Kris Kristofferson is one of country music’s most famous singer-songwriters, and he had to work hard to earn that title. His pursuit of a career in music was an uphill battle, and he had to take jobs outside of the industry before getting his big break. To try and streamline the process, he did something wild and unexpected to capture the attention of another country music legend: Johnny Cash. Amazingly, it worked!
Kris Kristofferson is an experienced helicopter pilot
Kris Kristofferson was a military brat whose family had a long history of service. His father was a retired major general in the US Air Force and encouraged the young Kristofferson to join the US Army following his college graduation.
He enlisted in 1960 and completed training at Fort Rucker, Alabama to become a helicopter pilot. Following this, he attended the US Army Ranger School. Kristofferson was subsequently stationed in West Germany with the 8th Infantry Division, rising to the rank of captain.
As it turned out, Kristofferson knew his calling wasn’t with the military, but, rather, the music industry. In 1965, he turned down a teaching position with the US Military Academy West Point and retired from the Army. This had major repercussions. His family, upset over his decision, disowned Kristofferson. This, however, wasn’t enough to stop him from pursuing his passion, and he moved to Nashville to try and make a name for himself.
Rubbing shoulders with the greats at Columbia Records
Following his retirement from the military, Kris Kristofferson got a janitorial job at Columbia Records. At the time, the label had signed Johnny Cash and June Carter, whom he’d sometimes pass in the hallways. Kristofferson had stopped Carter and asked if she’d pass along one of his tapes to Cash, which she did.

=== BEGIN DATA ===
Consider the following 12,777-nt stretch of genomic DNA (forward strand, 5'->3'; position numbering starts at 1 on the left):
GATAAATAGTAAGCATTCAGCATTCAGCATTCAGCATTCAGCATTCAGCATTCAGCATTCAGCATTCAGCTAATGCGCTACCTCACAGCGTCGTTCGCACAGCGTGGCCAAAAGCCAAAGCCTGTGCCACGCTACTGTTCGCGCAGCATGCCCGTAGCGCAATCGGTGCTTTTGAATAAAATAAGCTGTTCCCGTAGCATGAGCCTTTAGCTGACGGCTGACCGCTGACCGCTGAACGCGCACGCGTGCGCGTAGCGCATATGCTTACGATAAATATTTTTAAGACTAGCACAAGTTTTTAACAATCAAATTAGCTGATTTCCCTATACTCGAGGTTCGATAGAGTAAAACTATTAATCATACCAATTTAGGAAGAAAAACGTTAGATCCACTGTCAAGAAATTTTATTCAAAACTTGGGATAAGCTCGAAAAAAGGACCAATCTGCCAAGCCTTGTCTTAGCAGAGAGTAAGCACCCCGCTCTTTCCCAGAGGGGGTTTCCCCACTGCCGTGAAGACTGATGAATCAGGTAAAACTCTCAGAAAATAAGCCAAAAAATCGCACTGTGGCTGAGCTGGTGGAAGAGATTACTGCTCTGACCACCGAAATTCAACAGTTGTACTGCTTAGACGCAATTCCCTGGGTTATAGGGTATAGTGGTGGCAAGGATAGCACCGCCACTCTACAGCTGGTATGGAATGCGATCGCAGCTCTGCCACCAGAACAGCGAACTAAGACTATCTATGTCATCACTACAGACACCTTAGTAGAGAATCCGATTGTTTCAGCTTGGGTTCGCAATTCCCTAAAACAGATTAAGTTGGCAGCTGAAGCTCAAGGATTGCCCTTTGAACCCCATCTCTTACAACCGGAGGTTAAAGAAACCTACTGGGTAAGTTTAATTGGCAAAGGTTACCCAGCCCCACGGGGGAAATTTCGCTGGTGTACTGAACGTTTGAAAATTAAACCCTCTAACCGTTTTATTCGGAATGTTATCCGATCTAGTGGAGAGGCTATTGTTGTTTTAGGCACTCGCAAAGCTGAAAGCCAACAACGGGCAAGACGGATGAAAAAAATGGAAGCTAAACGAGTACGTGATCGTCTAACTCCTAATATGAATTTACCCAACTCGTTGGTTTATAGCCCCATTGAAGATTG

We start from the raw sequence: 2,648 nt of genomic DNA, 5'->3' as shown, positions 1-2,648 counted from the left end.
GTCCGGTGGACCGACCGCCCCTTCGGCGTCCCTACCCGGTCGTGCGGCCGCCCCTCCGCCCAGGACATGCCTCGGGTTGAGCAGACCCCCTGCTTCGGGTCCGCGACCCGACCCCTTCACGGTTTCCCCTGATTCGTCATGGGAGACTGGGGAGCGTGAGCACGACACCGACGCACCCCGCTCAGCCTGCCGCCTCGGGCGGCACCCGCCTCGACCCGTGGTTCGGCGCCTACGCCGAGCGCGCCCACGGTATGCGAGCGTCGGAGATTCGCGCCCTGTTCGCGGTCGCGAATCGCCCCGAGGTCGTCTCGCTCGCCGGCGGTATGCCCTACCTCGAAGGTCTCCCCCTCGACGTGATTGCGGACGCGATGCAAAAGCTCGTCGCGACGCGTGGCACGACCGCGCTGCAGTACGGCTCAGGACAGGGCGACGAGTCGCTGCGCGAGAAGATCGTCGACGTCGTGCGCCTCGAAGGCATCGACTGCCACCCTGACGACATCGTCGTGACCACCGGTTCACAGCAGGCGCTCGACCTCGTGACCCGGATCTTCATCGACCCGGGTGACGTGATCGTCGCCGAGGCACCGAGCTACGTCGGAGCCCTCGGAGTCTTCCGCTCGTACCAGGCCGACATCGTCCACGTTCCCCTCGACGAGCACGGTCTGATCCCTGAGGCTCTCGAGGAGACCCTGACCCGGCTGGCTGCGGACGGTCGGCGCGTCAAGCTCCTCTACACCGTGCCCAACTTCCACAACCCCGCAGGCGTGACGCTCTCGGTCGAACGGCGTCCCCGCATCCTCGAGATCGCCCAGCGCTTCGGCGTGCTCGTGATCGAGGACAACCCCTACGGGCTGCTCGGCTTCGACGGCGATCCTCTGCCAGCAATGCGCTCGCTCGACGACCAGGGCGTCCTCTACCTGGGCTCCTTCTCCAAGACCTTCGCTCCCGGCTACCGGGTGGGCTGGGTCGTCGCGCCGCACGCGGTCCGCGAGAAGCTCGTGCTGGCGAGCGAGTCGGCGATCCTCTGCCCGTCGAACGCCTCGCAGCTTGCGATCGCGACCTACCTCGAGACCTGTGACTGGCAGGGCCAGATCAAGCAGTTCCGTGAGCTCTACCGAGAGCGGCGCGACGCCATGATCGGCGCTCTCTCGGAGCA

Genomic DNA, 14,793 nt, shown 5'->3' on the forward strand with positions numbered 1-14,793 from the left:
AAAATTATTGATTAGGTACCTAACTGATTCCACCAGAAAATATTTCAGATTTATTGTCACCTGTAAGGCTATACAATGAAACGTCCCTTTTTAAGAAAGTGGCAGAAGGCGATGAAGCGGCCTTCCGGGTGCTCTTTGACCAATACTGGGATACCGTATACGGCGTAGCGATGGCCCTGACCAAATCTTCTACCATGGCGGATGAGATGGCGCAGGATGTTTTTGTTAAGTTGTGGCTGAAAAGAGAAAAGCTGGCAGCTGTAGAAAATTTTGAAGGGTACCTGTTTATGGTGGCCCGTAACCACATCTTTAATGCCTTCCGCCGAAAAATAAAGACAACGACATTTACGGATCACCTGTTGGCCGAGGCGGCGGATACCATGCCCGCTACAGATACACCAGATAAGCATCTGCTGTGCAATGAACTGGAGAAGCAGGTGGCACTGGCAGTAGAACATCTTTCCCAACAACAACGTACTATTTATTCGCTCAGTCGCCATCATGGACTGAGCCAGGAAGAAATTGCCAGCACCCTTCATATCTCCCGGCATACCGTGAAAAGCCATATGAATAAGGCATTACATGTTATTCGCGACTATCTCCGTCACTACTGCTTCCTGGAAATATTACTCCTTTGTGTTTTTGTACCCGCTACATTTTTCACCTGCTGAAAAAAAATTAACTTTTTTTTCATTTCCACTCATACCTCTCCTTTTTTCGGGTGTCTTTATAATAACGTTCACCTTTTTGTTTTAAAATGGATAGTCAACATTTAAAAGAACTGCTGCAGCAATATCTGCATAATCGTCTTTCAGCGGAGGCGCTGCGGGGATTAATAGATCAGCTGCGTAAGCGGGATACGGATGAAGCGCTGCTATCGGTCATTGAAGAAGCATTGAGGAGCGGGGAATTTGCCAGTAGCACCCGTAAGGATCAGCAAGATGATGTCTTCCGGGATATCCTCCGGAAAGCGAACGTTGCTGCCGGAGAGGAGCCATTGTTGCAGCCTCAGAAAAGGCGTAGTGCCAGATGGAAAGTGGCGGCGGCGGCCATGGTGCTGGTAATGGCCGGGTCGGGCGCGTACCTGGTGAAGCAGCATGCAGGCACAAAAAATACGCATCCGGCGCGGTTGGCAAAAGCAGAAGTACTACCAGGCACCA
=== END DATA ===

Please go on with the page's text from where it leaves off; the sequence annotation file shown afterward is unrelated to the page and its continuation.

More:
Nothing came of this, as the legendary country singer immediately threw it onto a pile of other tapes from hopeful musicians.
As he struggled to get his music career off the ground, Kristofferson also took a job with Louisiana-based Petroleum Helicopters International, using his experience as a helicopter pilot to fly commercial choppers. Of this time in his life, he later recalled:
“That was about the last three years before I started performing, before people started cutting my songs. I would work a week down here [in south Louisiana] for PHI, sitting on an oil platform and flying helicopters. Then I’d go back to Nashville at the end of the week and spend a week up there trying to pitch the songs, then come back down and write songs for another week.”
Kris Kristofferson hijacked a helicopter to get Johnny Cash’s attention
While working at Petroleum Helicopters International, Kriss Kristofferson hijacked a Bell UH-1 Iroquois “Huey” for an unauthorized trip to Johnny Cash’s estate in Henderson, Tennessee. He landed the chopper on the front lawn, after which June Carter allegedly ran out of the mansion to see what all of the commotion was.
Supposedly, she yelled, “Sweet Jesus, they come to us up the road and now they are coming to us out of the sky.”
The story goes that Kristofferson’s approach upset Cash a great deal, and he ordered the unwelcomed intruder to leave his property. Kristofferson refused and said he wouldn’t leave until the musician had listened to one of his tapes. Cash ultimately agreed and listened to “Sunday Mornin’ Comin’ Down.”
Cash later went on to record the song, earning Kristofferson Songwriter of the Year at the 1970 Country Music Association Awards.
Kris Kristofferson has tried to clear up the story
Parts of the story seem to have been embellished by both Johnny Cash and June Carter, and have since been disproven by Kris Kristofferson himself, who set the record straight after both had passed.
One particular detail suggested he’d used liquid courage to make the unauthorized landing on Cash’s front lawn. “I think he told the story that I got out the helicopter with a beer in one hand and a tape in the other,” Kristofferson explained. “I never would have been drinking while flying a helicopter.”
Another very important detail was seemingly untrue. According to Kristofferson, neither Cash nor Carter were home when he landed on their estate. “[Cash] wasn’t even in the house,” he said. “[Carter] wasn’t there either. But, you know what, I never was going to contradict either one of them.”
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In the end, Kristofferson knew his approach maybe wasn’t the best way to get Cash’s attention. “It was still kind of an invasion of privacy that I wouldn’t recommend,” he later said. It certainly worked, though.